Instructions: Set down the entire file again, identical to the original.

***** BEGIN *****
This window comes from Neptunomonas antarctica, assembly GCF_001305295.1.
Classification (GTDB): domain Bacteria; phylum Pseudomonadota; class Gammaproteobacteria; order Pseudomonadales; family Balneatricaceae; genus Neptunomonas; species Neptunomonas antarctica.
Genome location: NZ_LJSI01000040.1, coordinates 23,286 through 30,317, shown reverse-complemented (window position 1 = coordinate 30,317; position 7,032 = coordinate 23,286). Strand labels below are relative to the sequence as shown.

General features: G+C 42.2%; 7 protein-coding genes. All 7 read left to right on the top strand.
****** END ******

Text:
This window comes from Neptunomonas antarctica, assembly GCF_001305295.1.
Classification (GTDB): domain Bacteria; phylum Pseudomonadota; class Gammaproteobacteria; order Pseudomonadales; family Balneatricaceae; genus Neptunomonas; species Neptunomonas antarctica.
Genome location: NZ_LJSI01000040.1, coordinates 23,286 through 30,317, shown reverse-complemented (window position 1 = coordinate 30,317; position 7,032 = coordinate 23,286). Strand labels below are relative to the sequence as shown.

General features: G+C 42.2%; 7 protein-coding genes. All 7 read left to right on the top strand.